Article 2


Living Your True Purpose (Header)

Living Your True Purpose (Article 2)Baptism, by Country Music artist Randy Travis, is one of my favorite songs. Baptism 2 I especially enjoy the version recorded by both he and Country Music artist Kenny Chesney.

You see, I’m a Texan. More accurately a Texian, as I was born and raised in the “Lone Star” state. Though geographically apart of the Southwest portion of the United States of America, Texas was at one time also considered apart of the Southern states. The area south of the Mason-Dixon line known as “Dixie.”

Life in the southern United States, when I was a child (circa 1967-1979), was very simple still, and for the most part Church focused. Blue Laws restricted most commerce from taking place on Sundays, and the majority of folks respected this holy day whether they went to church or not.

It was at the local church where a sense of community was maintained, for many towns and cities prospered beyond recognition from the mid 1950s through the mid 1970s. Some of these towns and cities grew so large that people no longer were able to know their neighbors. So, the local church became a bastion of community for folks to feel “at home” in.

One of the biggest events for any church, and even for some towns, were the revival services. Especially the tent revival services. Every summer, this event would bring guest evangelists in, from some other church or ministry, and have them lead the community in a week long, Gospel focused, worship service. At the end of the week they’d gather up all the people who had made professions of faith, and baptize them. Some performed these services out-of-doors in a pond, lake, or river.

The song Baptism isn’t one of my favorite songs merely because it reminds me of a simpler time, but because it also centers on an act of worship that is a necessary part of our journey to become a true worshiper of God. And similar to how life in the Southern United States has became more complex and hectic, so too has this very important part of the Christian faith become complex and hectic. This simply should not be.

Now I could spend several articles discussing how so many of the Christian doctrines and traditions have complicated this basic and yet powerful rite of worship, but I won’t. I will, however, ask that you focus in on two points from Scripture regarding baptism:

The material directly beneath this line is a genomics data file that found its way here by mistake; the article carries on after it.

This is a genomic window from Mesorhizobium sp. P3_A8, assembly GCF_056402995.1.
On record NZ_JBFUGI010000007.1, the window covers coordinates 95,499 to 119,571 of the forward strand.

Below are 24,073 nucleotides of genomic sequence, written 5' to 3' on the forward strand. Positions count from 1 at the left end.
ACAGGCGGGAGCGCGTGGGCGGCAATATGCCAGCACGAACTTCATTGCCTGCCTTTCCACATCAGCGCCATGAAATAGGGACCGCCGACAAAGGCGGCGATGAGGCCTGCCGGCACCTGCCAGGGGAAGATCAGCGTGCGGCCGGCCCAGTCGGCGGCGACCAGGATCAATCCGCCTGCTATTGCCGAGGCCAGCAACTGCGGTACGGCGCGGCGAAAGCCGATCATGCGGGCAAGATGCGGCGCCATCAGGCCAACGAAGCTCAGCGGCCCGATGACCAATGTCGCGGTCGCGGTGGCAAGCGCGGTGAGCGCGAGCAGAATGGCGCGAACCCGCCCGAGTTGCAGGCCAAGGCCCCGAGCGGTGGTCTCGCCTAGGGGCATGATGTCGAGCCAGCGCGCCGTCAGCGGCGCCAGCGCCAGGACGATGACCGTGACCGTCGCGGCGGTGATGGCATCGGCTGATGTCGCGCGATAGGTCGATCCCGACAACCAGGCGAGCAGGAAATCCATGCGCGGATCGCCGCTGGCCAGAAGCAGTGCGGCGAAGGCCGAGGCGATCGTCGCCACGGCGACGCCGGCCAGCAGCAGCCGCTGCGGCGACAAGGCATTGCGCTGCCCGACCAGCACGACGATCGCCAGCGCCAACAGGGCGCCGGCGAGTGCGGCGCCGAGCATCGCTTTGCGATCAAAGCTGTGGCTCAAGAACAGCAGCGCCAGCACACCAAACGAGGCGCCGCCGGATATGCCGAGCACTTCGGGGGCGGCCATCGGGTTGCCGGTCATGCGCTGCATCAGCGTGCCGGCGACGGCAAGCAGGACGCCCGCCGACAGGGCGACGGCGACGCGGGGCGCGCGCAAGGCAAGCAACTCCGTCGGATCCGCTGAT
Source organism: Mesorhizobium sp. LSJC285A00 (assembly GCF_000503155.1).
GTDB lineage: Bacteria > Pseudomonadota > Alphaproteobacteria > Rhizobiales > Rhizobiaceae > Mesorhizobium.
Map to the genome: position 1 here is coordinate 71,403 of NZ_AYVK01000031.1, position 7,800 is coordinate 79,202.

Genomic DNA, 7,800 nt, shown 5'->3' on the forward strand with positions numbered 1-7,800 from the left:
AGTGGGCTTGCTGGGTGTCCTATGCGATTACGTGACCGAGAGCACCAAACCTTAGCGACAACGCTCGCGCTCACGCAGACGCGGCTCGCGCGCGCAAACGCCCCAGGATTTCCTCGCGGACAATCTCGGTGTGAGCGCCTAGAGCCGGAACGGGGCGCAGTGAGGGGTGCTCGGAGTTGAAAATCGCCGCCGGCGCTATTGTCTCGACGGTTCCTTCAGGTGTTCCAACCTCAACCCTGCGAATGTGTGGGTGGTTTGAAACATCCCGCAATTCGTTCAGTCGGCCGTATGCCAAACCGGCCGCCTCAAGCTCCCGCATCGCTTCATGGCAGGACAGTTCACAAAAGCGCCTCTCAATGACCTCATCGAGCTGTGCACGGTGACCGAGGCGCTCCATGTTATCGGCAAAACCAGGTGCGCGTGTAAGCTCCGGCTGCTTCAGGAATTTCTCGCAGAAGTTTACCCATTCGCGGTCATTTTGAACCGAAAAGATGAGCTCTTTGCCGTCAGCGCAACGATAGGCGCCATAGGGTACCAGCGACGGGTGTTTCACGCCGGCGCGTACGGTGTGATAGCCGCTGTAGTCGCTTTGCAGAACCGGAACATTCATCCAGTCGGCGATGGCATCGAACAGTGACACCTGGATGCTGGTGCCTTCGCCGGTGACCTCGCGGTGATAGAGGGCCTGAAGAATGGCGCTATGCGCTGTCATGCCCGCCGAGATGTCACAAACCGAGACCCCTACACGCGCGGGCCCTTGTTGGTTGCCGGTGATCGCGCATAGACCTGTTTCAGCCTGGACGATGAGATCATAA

Christ, God’s perfect Son, was baptized
Christ’s command for all believers to teach and baptize

Looking into point number one — the Gospels tell of Christ’s baptism in very similar ways. Let’s read the account from Luke, chapter three:

“When all the people were being baptized, Jesus was baptized too. And as He was praying, heaven was opened and the Holy Spirit descended on Him in bodily form like a dove. And a voice came from heaven: ‘You are my Son, whom I love; with You I am well pleased.’ Now Jesus Himself was about thirty years old when He began His ministry.” (Luke 3:21-23a)

If God the Father expected God the Son to obey Him by being baptized, before sending Him out to fulfill His ministry, then how much more are you and I required by God to be obedient in this manner before He sends us out to fulfill ours?

Too often I hear people who claim to be believers saying, “Baptism isn’t my thing. I believe in Jesus, and that is all God wants from me.” No, it isn’t. Believing in Jesus brings about your salvation, but a faith without works is dead (James 2:17 & 26). As I stated in our last post, new believers must act on their newly found faith by being baptized in water. This act of worship is generally the new believer’s first public act which allows them to profess Christ’s message of hope.

Now, looking into point number two — Christ, Himself, commanded us to teach others about His message of hope, and baptize them. Look with me at Matthew, chapter twenty-eight:

“Then Jesus came to them and said, ‘All authority in heaven and on earth has been given to Me. Therefore go and make disciples of all nations, baptizing them in the name of the Father and of the Son and of the Holy Spirit, and teaching them to obey everything I have commanded you.’” (Matthew 28:18-20a)

Not only are we to be baptized, but we are to share our faith. Teaching everyone we can about what Christ has done in our lives, and baptize them as they become believers too.